Just after the end of the month of love, employers may feel the need to take some time to consider their approach to relationships within the workplace. Perhaps due to increased working hours, a higher number of work social events or even the 2012’s record breaking book sales of Fifty Shades of Grey – office romances are on the up! Although essentially unpreventable, employers are advised to consider the following points in order to prevent relations between staff from causing them difficulties.

The subject of such romances remains predominantly private, and employers are therefore reminded of the employee’s right to privacy under the Human Rights Act 1998. That being said, there are circumstances where the employer can be seen to have legitimate grounds to intervene. This could be when the conduct of the parties can be seen to be detrimental to the business, a situation which most commonly occurs following the breakdown of such a relationship.

The breakdown of a relationship can give rise to various issues for an employer including:

  • Where, due to a difficult breakup, the parties are unable to work amicably together;
  • Claims of sexual harassment.

The Equality Act 2010 identifies what behaviour can result in a claim for sexual harassment. Either party may claim that this occurred prior to the relationship forming or subsequent to the breakup. Actions which can give rise to a sexual harassment claim include: sending of offensive emails; jokes or remarks of a sexual nature or inappropriate touching. In order for an employer to remain protected against such a claim it is pivotal that they can demonstrate all reasonable steps were taken to prevent such harassment from occurring.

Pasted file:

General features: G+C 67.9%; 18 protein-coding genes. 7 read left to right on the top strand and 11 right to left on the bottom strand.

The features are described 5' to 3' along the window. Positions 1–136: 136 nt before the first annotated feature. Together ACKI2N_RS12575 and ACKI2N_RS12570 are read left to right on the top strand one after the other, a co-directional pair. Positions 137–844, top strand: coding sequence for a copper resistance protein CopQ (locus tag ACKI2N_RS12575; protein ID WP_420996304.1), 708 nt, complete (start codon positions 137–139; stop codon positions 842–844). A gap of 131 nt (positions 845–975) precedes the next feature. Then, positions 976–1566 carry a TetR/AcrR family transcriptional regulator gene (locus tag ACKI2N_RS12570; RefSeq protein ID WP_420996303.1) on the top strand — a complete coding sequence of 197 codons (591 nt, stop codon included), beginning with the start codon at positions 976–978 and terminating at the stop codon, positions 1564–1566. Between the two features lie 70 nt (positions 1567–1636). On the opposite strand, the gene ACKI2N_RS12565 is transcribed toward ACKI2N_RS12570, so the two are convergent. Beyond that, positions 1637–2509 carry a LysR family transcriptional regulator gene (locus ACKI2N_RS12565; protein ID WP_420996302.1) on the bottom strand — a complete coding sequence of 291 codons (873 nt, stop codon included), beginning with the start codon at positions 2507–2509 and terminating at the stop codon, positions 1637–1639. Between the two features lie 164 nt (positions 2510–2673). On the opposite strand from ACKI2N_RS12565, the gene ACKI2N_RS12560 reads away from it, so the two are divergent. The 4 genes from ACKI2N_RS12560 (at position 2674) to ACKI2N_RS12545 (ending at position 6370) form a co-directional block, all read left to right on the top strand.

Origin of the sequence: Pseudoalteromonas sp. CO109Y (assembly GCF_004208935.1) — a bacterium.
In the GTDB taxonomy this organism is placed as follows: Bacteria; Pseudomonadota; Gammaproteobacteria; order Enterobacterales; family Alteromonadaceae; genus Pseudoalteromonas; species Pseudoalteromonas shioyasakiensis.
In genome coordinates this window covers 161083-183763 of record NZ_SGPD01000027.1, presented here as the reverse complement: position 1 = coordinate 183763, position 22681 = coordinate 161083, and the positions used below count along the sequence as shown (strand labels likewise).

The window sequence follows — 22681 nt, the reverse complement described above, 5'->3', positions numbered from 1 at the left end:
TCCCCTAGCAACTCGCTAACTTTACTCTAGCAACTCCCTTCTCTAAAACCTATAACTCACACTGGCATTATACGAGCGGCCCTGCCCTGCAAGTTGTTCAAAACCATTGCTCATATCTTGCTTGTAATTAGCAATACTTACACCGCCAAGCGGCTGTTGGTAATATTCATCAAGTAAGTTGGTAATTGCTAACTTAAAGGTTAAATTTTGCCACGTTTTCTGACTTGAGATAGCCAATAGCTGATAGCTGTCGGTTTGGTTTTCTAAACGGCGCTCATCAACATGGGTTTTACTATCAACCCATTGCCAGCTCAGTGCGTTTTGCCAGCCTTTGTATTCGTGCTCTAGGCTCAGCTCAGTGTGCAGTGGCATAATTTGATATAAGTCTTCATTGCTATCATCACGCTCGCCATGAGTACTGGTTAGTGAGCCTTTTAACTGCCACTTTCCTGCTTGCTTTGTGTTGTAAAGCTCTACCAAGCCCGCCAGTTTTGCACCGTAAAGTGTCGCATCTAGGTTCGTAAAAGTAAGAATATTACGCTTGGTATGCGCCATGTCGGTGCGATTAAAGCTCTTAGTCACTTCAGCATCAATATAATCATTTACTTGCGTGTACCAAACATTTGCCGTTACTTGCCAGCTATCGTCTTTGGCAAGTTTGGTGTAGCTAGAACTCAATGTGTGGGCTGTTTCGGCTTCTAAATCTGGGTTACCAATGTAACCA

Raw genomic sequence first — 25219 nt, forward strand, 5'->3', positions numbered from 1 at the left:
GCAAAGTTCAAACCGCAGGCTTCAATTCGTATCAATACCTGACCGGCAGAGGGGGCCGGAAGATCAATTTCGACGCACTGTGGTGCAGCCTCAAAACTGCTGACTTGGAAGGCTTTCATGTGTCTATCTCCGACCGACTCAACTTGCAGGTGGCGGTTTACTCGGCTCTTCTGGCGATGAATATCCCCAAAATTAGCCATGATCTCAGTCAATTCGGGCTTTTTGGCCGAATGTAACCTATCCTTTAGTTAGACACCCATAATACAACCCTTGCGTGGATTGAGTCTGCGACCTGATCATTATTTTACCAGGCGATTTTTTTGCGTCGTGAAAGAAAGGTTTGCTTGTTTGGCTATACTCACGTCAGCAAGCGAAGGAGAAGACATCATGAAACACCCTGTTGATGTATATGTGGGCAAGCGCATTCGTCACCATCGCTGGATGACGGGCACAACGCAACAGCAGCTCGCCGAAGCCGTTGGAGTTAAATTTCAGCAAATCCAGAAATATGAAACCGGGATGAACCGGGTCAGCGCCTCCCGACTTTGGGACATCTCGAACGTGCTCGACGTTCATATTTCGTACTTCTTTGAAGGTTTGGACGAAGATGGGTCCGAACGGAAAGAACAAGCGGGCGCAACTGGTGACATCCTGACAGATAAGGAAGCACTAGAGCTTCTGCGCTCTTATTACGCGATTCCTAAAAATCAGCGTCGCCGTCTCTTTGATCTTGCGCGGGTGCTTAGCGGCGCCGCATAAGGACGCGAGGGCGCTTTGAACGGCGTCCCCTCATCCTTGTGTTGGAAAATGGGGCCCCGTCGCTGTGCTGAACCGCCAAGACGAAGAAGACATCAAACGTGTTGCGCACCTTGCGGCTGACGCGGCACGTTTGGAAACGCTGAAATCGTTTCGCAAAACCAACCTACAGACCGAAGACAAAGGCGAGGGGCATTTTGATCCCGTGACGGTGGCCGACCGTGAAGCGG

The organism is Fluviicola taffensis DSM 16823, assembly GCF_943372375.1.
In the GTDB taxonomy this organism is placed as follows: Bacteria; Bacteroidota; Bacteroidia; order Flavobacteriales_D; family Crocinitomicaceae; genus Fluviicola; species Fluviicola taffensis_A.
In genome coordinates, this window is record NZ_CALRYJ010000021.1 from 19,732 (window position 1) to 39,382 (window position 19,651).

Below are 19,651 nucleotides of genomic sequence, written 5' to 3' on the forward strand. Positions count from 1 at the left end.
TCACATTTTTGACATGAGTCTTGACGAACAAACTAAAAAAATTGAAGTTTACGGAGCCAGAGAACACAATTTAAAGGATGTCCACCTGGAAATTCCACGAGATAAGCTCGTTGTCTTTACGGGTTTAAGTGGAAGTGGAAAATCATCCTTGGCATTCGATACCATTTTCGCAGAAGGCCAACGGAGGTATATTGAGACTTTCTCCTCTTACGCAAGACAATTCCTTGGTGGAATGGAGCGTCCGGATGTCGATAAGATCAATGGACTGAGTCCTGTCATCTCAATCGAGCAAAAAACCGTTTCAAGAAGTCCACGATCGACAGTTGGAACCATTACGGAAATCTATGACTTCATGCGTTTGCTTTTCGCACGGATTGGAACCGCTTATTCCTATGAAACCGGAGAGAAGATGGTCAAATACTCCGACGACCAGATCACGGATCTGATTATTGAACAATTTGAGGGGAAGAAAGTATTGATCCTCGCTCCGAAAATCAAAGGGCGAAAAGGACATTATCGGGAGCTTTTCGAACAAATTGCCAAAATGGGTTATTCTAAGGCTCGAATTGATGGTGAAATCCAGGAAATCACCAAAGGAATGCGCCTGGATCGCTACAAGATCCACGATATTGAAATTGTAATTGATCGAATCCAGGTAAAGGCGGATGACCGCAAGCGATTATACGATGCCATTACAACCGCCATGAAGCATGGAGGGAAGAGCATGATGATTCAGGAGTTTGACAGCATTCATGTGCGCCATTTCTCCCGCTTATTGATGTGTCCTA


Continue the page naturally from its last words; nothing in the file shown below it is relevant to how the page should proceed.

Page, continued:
An employer may conclude that the best course of action, in terms of either of the above, is to remove one party from the environment and offer a similar role in an alternative department. Employers should be cautious when implementing this solution that they are not left susceptible to additional claims from the relocated party notably sex discrimination. When deciding on which party to remove, employers must be mindful that basing their decision on the who holds the most junior role, which statistics have shown is most likely to be the female party, may result in an action of discrimination.

In order to avoid such claims, an employer may want to consider implementing a workplace relationship policy. Under this policy, the employer can stipulate the process following the breakdown of workforce relationship to such a degree that parties are unable to work together. For example such a policy may regulate which criteria will determine what party will be relocated within the business. Alternatively the employer may wish to enforce a “love contract” to protect themselves from claims such as sexual harassment – a concept widely used in the USA.

For any further clarification, please call our 24 Hour Advice Service on 0844 892 2772.

by Nicola Mullineux